Making Restorative Justice Accessible

Posted on: 26th, February 2024

It’s important that accessibility restrictions don’t impact anyone’s ability to participate in Restorative Justice. There are a number of steps we take to make sure that our Restorative Justice service is accessible to those who need it. 

From the outset, we ask all participants if there is anything that we need to be aware of that might affect their ability to participate in Restorative Justice. This can bring up a range of factors, from parents who need to fit Restorative Justice appointments around the school run, to health or accessibility issues. In one case, a victim took medication that made her tired in the mornings, so we agreed to arrange all appointments for the afternoon. Small things like that meant she was able to engage in the way she wanted and get more out of the process. 

By simply asking what would make Restorative Justice more accessible and comfortable for participants, we’re able to make the process run more smoothly. Participants will tell us the best methods of communication; in the case of one Deaf participant, email was preferred and a sign language interpreter was required during the meeting, so we were able to work these accommodations into the process. When working with an individual with sight loss, they directed that they were able to send and receive emails with the use of assistive technology, but that we would need to be considerate of the format we sent attachments in. 

In cases where there’s a mobility issue, we make sure that any meeting rooms are accessible, as well as offering the option of an online meeting if that’s preferred. Working with partners, such as the staff at the meeting location, we’re able to offer a ‘walk-through’ for in-person meetings to identify personal mobility aids that will help the meeting run more smoothly on the day. As with all Restorative Justice cases, we ask participants if they would like someone to support them as they go through the process.

By thinking about accessibility at the beginning of the Restorative Justice process, and asking the participants what they need, we’re able to offer our service to those who need it.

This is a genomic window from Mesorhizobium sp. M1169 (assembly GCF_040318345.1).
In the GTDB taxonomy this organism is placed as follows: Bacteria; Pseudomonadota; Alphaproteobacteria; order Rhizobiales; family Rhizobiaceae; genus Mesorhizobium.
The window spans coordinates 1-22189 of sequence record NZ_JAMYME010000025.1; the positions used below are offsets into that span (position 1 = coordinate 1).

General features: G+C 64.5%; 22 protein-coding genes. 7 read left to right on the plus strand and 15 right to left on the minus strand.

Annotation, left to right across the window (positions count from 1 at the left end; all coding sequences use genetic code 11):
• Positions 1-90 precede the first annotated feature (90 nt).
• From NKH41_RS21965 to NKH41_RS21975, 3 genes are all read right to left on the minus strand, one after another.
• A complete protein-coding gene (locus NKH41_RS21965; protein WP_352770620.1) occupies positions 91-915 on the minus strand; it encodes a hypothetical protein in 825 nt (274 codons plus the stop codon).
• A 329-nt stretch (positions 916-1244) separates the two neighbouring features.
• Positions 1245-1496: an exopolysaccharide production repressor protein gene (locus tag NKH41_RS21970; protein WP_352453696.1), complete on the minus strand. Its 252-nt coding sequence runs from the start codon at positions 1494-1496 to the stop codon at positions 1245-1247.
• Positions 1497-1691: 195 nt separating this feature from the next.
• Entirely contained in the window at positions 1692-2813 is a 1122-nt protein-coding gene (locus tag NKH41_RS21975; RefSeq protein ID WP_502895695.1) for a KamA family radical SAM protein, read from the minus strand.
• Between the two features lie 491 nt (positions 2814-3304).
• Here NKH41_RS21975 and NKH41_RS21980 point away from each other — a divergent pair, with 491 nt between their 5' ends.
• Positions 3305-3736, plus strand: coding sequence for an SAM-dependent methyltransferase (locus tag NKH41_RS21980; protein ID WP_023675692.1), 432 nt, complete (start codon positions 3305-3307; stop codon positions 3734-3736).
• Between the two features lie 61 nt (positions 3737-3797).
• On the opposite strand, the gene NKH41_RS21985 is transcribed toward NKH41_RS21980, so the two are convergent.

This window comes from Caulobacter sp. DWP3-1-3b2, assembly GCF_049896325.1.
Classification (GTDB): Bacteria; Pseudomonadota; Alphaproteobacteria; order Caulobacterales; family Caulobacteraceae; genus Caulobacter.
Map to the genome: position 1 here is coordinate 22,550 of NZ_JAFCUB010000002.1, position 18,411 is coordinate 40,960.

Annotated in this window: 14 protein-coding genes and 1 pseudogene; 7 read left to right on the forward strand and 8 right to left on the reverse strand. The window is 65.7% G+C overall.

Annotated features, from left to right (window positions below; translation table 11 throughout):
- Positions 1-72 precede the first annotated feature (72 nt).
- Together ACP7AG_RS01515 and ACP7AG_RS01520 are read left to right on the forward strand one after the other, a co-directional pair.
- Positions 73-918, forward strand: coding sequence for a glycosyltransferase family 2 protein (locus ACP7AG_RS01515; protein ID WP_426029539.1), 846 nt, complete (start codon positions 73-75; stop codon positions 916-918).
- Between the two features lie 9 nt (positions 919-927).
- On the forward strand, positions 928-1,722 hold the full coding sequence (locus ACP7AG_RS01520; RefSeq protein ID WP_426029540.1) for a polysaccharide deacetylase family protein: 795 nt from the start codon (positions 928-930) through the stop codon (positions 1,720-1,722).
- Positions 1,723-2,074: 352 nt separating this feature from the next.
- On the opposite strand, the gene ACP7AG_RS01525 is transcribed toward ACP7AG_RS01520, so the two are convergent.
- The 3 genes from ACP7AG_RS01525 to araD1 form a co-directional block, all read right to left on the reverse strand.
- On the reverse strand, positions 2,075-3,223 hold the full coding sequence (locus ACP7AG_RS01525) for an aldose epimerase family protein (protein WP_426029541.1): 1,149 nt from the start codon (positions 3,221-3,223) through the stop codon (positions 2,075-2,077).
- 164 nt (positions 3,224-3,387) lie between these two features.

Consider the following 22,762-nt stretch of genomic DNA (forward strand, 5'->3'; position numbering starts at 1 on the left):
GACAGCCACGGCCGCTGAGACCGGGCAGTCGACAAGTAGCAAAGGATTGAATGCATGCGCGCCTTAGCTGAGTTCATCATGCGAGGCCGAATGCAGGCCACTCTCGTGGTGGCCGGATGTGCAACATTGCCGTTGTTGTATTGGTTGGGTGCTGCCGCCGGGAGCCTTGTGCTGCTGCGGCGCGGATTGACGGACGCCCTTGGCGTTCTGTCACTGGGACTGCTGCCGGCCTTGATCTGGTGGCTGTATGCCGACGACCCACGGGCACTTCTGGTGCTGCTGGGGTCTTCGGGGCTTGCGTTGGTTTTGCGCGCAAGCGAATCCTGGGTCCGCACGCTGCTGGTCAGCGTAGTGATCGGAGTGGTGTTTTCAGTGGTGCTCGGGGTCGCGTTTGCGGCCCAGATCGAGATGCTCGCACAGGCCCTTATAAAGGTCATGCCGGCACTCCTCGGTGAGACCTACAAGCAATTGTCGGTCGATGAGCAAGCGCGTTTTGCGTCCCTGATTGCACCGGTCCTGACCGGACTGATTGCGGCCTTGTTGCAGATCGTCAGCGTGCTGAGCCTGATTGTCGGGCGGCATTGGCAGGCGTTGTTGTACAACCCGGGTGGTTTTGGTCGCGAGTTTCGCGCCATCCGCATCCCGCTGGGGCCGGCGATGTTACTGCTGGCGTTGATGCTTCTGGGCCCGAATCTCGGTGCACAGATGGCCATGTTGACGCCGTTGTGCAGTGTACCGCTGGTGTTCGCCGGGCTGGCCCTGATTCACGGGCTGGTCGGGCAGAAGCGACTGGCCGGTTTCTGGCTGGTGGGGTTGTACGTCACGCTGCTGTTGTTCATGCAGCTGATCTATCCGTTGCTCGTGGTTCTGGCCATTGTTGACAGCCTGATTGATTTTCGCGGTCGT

If you think Restorative Justice is right for you, please get in touch. 

Let’s help change your life

Talk to our expert team in confidence today

Email Us

Or call us on 07535 692669 / 07535 692584

Case Studies

A Street Robbery

Daniel contacted the Restorative Justice team after he committed a street robbery on Carl. “The p...

Read More

Burglary Case

Victim initiated referral after receiving information about Restorative Justice from victim bureau staff when given court result. Victim was still ...

Read More

Burglary: John & Lucy

John burgled Lucy’s home when she was outside hanging out her washing. When she came inside, she found him standing in her property. She describe...

Read More

Injury By Dangerous Driving

The offender, Sam*, had committed the offence of causing serious injury by dangerous driving. This was a first time offence, and he was extremely r...

Read More

Neighbours' Dispute

A neighbours’ dispute had been occurring between John*, who owned a house adjoining a public right of way, and Frank*, who was the son of the own...

Read More

Non-Recent Child Sexual Abuse

The offences against Joshua were of a sexual nature and were committed in the 1980s, when Joshua was aged between 10 and 15 years old. To...

Read More
What People Say About Restorative Justice

The facilitators have been wonderful. I feel stronger than I did. I would really recommend Restorative Justice.

Burglary Victim

Thank you for the letter, it has made a real difference to how I feel about what happened

From victim of a criminal damage to vehicle where the offender wanted to write a letter which explained what he had been feeling at the time and how sorry he was now.

Thank you for the letter, it has made a difference to how I feel.

Georgia, Victim of Crime

Thank you for the update, I felt reassured that the offender has apologised and that her behaviour was subject to some reflection and accountability.

Linda, Victim of Crime

He's done what he has been asked to do (apologise for the harm caused) - I'm very happy with that.

Kieran, Victim of Crime

Our Partners